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    Voigtlander 35mm Rangefinder System Overview


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The Voigtlander System has 10 bodies, along with the 12/5.6, 15/4.5, 21/1.8, 21/4, 25/4, 28/3.5, 28/2, 28/1.9, 35/2.5C, 35/2.5 P, 35/2.5 PII, 35/1.7, 35/1.4, 35/1.2, 40/1.4, 50/3.5, 50/2.5, 50/2, 50/1.5, 50/1.1, 75/2.5, 75/1.8, 90/3.5 lenses. 

Which are missing from this photo ?

After 30 years of  stagnation in 35mm Rangefinder design, when Leica was the ONLY real choice, Cosina started introducing their new lineup of Voigtlander Leica Screw cameras and lenses in January 1999.   At first, nobody seemed to take the new kid on the block seriously.     After all,  Leica screw mount was a dead system which nobody would buy, and Cosina was foolish to even attempt such a thing.   Then reports started coming in of the stunning performance of the 15. The new Voigtlander line has been building up momentum ever since then,  adding more lenses, accessories, and even a new quality rangefinder camera.    In retrospect, Cosina's efforts and success are no less than  astonishing.  Conventional wisdom is that there was NO way to produce lenses and cameras approaching Leica quality at a fraction of the price.   Conventional wisdom has been proved wrong.   

Interestingly from a classic camera perspective,  the new Voigtlanders owe their heritage to a  combination of the first two 35mm camera systems: Leica and Contax.   While the new Voigtlander mounts are either Leica screw mount or Leica M,  and the Voigtlander rangefinder and finders owe much to Leica designs, the shutters are vertically moving metal shutters -- an idea introduced in the Contax I of 1932.

In March 2001 Cosina Voigtlander upset the rangefinder status quo even more by introducing their first Leica M mount camera, the unusually designed retro style Bessa T,   amazingly the most inexpensive M mount rangefinder ever sold.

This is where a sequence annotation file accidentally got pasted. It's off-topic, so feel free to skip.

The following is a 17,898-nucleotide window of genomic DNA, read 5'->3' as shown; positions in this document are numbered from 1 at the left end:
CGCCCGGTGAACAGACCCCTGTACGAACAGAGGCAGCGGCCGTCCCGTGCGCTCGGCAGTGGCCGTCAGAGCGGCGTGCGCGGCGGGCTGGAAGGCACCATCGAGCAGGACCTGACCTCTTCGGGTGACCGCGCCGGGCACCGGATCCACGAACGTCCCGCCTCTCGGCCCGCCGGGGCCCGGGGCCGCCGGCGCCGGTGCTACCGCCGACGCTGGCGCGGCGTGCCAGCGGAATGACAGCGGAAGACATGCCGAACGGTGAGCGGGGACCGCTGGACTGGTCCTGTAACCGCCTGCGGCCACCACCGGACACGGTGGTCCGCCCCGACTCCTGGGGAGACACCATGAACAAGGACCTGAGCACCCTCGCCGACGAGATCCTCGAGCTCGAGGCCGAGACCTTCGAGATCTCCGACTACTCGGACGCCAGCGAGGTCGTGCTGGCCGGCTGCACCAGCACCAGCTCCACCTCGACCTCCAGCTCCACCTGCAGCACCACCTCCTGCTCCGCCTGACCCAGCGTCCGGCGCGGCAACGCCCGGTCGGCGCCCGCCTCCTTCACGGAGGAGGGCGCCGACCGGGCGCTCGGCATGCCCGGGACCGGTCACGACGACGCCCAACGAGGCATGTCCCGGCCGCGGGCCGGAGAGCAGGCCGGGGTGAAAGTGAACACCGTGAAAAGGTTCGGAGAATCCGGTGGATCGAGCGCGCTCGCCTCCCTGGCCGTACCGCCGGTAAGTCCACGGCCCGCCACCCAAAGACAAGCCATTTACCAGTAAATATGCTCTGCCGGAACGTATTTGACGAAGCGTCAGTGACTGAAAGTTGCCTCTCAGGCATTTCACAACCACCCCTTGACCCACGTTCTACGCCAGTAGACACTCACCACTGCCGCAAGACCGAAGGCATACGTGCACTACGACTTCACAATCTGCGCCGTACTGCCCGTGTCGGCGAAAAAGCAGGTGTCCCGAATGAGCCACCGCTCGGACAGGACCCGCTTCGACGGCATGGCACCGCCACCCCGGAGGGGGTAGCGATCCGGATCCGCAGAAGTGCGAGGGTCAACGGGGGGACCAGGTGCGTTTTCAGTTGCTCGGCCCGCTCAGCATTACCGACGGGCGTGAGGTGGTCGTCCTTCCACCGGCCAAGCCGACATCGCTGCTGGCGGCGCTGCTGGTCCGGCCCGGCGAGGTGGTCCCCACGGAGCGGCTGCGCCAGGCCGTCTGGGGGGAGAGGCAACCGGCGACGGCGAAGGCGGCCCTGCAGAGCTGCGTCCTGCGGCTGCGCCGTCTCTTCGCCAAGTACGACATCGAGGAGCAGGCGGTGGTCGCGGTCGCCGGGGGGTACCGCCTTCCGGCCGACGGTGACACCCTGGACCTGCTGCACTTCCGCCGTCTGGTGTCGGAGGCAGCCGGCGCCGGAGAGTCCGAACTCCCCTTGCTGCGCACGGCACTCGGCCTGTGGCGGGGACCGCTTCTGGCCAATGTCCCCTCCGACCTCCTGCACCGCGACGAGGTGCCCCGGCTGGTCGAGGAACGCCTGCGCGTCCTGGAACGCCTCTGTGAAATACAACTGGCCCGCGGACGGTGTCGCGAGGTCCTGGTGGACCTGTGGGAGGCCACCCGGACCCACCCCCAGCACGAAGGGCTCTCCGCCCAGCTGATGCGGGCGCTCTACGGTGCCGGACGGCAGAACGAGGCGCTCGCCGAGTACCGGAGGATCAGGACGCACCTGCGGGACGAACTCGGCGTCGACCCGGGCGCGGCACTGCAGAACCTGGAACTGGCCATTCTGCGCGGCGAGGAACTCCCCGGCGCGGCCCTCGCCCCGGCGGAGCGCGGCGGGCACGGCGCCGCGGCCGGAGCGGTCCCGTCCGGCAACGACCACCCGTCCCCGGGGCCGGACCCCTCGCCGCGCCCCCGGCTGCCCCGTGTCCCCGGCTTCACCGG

In late February 2002 Cosina Voigtlander introduced the Bessa R2, an upgrade of the original Bessa with M mount, all metal top and bottom plates, and chrome top plate fittings, with the T Rapidwinder capability added, along with a standard production 50/2.5 Color Skopar.

In September 2004 Cosina Voigtlander introduced the Bessa R2A and R3A, aperture priority AE rangefinders in Leica M mount.  The R3A is the first ever M film camera with a 1:1 life size finder.

One of the most amazing aspects is Voigtlander's amazing innovation and variety within a very short time.    So far we have two TTL Leica screw mount bodies, the L and the rangefinder coupled R, eight lenses announced or in production, as well as many unique rangefinder accessories  the likes of which have never been seen before.   This is very very surprising.  Not since the introduction of the Leica M system have so many truly new rangefinder products been introduced in such a very short time.    My hat is off to the mind behind it all, Cosina's CEO,  Mr. Kobayashi -- a long time Leica enthusiast.   All of this innovation brings up the obvious question: what   new products await in Voigtlander's future?